I try to imagine what it is like to be selected for slave labour and to see your child selected for the gas chambers. The powerlessness in face of atrocity is hard to grasp in any kind of civilised life.
For the child raised in the death camps, death is inevitable. There is no reasonable expectation of survival or a future.
Selected twice for the gas chambers, Kulka dreams of walking with the victims and then finding some escape route that allows him some miraculous escape, like a door that no-one else seems to notice.
It is chance in the vagaries of bureaucracy that saves him and his mind tries to make sense of something that has no rationale.
... how does it happen that the living, who enter in their masses ... are transformed into flames, into light and smoke, then disappear and fade into those darkening skies?
Among the veteran inmates who visited that camp shortly after our arrival in September 1943 was one who had been in concentration camps since 1939 and in Auschwitz since 1942. I mean my father. He found us, identified us among the arrivals from Theresienstadt - he knew we would come from Theresienstadt - looked for us, my mother and me, and explained to my mother, and in fact to all the inmates, the meaning of the scenes that had occurred on the platform, with the daily arrival of trainloads of prisoners, who were sorted into groups and then advanced slowly in long processions toward brick buildings with large smokestacks which spew flames and smoke day and night; explained to us about selections, about crematoria, about gas chambers - explained about Auschwitz-Birkenau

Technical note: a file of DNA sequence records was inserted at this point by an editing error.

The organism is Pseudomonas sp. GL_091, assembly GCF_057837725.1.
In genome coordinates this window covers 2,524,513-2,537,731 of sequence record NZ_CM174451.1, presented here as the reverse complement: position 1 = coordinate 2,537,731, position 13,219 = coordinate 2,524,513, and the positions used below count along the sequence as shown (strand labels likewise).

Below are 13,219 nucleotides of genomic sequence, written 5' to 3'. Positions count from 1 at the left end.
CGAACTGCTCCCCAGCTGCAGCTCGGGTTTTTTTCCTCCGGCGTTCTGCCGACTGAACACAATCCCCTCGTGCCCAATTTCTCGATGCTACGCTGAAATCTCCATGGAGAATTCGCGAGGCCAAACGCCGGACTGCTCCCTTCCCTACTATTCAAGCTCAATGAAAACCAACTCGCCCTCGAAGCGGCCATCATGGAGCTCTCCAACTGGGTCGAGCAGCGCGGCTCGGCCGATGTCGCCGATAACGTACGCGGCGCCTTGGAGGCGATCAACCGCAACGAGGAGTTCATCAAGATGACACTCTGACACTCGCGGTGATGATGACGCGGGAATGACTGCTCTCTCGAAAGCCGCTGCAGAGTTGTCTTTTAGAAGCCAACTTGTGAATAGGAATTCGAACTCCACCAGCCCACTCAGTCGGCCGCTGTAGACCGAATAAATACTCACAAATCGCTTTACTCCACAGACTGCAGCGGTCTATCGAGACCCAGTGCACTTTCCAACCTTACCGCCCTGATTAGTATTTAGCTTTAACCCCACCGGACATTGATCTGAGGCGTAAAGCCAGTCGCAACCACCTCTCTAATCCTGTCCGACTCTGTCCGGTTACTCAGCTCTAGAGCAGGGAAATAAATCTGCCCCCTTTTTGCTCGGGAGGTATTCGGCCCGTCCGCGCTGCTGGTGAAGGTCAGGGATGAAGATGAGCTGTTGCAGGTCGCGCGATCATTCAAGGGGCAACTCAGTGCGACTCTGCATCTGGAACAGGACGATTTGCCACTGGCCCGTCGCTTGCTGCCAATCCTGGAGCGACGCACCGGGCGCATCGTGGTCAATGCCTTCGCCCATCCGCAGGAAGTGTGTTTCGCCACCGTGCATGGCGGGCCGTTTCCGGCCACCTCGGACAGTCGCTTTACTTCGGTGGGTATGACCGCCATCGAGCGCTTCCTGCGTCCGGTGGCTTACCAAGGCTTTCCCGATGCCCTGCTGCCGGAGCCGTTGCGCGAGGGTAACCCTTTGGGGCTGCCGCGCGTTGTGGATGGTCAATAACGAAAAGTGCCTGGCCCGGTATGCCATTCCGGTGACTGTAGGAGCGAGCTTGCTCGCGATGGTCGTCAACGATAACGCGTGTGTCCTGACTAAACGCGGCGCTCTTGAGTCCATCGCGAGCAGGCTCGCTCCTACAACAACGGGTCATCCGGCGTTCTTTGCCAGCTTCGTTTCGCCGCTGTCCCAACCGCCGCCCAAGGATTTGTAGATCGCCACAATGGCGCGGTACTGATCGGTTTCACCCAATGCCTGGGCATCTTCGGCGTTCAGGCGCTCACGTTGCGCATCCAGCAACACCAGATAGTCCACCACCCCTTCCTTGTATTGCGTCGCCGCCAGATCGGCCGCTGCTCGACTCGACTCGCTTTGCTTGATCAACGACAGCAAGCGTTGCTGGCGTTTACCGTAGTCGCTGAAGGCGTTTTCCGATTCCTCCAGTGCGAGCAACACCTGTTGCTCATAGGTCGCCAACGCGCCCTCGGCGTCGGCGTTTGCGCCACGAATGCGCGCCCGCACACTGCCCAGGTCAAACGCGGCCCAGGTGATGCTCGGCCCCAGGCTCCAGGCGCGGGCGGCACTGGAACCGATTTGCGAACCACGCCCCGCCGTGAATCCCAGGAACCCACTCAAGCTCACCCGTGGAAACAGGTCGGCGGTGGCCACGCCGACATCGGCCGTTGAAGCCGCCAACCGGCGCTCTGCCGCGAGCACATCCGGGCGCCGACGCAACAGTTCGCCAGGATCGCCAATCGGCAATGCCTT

the only way one left Auschwitz - through its smokestacks, the smokestacks of the crematoria
... I was intoxicated by the whiteness, by the freedom, by having left behind the barbed-wire fences, by that wide-open night landscape, by the villages we passed. Then I looked more closely at one of the dark stains, and another - and I saw what they were: human bodies. The stains multiplied, the population of corpses increased.
After the Holocaust we find it easy to conceptualise what a death camp is. Without precedent how do you parse being delivered to one?
All around we saw camp after camp, a grid of rectangles illuminated by lights, and rows of wooden barracks. And as we passed between the camps on that railway track, my mother, who was generally optimistic, understood that this was --- that from here no-one left. Understood that it was something which afterwards, in my private mythology, was given that name, to which I always return, the Metropolis of Death.
In many ways there is no better commentary on this but to quote it.